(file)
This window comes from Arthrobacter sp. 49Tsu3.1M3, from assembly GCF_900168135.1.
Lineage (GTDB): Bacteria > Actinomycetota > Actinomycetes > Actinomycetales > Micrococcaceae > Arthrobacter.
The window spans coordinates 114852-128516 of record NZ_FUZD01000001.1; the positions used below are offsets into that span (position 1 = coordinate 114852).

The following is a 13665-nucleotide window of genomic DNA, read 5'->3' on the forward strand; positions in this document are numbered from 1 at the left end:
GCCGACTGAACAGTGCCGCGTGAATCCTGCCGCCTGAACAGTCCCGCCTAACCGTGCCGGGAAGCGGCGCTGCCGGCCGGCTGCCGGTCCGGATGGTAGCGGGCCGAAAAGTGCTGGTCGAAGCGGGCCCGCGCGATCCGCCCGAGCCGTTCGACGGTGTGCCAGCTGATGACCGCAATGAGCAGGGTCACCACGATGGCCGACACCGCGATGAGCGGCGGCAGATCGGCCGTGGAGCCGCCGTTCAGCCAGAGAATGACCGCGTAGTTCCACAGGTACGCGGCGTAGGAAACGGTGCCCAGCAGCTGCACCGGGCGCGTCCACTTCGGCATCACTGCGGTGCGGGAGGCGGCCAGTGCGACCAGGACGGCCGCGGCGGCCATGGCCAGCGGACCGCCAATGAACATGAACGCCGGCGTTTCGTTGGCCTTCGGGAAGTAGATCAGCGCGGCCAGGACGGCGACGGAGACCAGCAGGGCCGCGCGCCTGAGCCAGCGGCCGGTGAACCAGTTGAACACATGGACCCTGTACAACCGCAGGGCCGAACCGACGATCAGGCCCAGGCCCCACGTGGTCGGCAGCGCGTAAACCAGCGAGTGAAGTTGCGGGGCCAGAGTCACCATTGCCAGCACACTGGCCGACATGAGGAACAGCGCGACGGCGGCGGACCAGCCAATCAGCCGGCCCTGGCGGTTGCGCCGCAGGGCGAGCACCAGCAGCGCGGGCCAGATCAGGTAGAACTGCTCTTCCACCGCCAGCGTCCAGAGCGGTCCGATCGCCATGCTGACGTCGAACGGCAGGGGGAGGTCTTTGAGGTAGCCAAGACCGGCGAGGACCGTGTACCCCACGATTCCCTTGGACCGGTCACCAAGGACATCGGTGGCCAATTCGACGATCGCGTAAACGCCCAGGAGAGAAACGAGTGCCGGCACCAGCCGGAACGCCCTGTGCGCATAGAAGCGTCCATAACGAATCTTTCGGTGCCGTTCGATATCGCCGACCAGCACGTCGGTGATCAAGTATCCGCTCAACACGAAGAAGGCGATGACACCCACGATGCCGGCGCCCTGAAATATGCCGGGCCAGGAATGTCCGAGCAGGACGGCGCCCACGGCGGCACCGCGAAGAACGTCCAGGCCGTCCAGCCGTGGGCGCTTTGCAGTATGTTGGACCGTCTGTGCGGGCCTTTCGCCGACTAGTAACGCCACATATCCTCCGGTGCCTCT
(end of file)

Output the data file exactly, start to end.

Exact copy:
This window comes from Arthrobacter sp. 49Tsu3.1M3, from assembly GCF_900168135.1.
Lineage (GTDB): Bacteria > Actinomycetota > Actinomycetes > Actinomycetales > Micrococcaceae > Arthrobacter.
The window spans coordinates 114852-128516 of record NZ_FUZD01000001.1; the positions used below are offsets into that span (position 1 = coordinate 114852).

The following is a 13665-nucleotide window of genomic DNA, read 5'->3' on the forward strand; positions in this document are numbered from 1 at the left end:
GCCGACTGAACAGTGCCGCGTGAATCCTGCCGCCTGAACAGTCCCGCCTAACCGTGCCGGGAAGCGGCGCTGCCGGCCGGCTGCCGGTCCGGATGGTAGCGGGCCGAAAAGTGCTGGTCGAAGCGGGCCCGCGCGATCCGCCCGAGCCGTTCGACGGTGTGCCAGCTGATGACCGCAATGAGCAGGGTCACCACGATGGCCGACACCGCGATGAGCGGCGGCAGATCGGCCGTGGAGCCGCCGTTCAGCCAGAGAATGACCGCGTAGTTCCACAGGTACGCGGCGTAGGAAACGGTGCCCAGCAGCTGCACCGGGCGCGTCCACTTCGGCATCACTGCGGTGCGGGAGGCGGCCAGTGCGACCAGGACGGCCGCGGCGGCCATGGCCAGCGGACCGCCAATGAACATGAACGCCGGCGTTTCGTTGGCCTTCGGGAAGTAGATCAGCGCGGCCAGGACGGCGACGGAGACCAGCAGGGCCGCGCGCCTGAGCCAGCGGCCGGTGAACCAGTTGAACACATGGACCCTGTACAACCGCAGGGCCGAACCGACGATCAGGCCCAGGCCCCACGTGGTCGGCAGCGCGTAAACCAGCGAGTGAAGTTGCGGGGCCAGAGTCACCATTGCCAGCACACTGGCCGACATGAGGAACAGCGCGACGGCGGCGGACCAGCCAATCAGCCGGCCCTGGCGGTTGCGCCGCAGGGCGAGCACCAGCAGCGCGGGCCAGATCAGGTAGAACTGCTCTTCCACCGCCAGCGTCCAGAGCGGTCCGATCGCCATGCTGACGTCGAACGGCAGGGGGAGGTCTTTGAGGTAGCCAAGACCGGCGAGGACCGTGTACCCCACGATTCCCTTGGACCGGTCACCAAGGACATCGGTGGCCAATTCGACGATCGCGTAAACGCCCAGGAGAGAAACGAGTGCCGGCACCAGCCGGAACGCCCTGTGCGCATAGAAGCGTCCATAACGAATCTTTCGGTGCCGTTCGATATCGCCGACCAGCACGTCGGTGATCAAGTATCCGCTCAACACGAAGAAGGCGATGACACCCACGATGCCGGCGCCCTGAAATATGCCGGGCCAGGAATGTCCGAGCAGGACGGCGCCCACGGCGGCACCGCGAAGAACGTCCAGGCCGTCCAGCCGTGGGCGCTTTGCAGTATGTTGGACCGTCTGTGCGGGCCTTTCGCCGACTAGTAACGCCACATATCCTCCGGTGCCTCT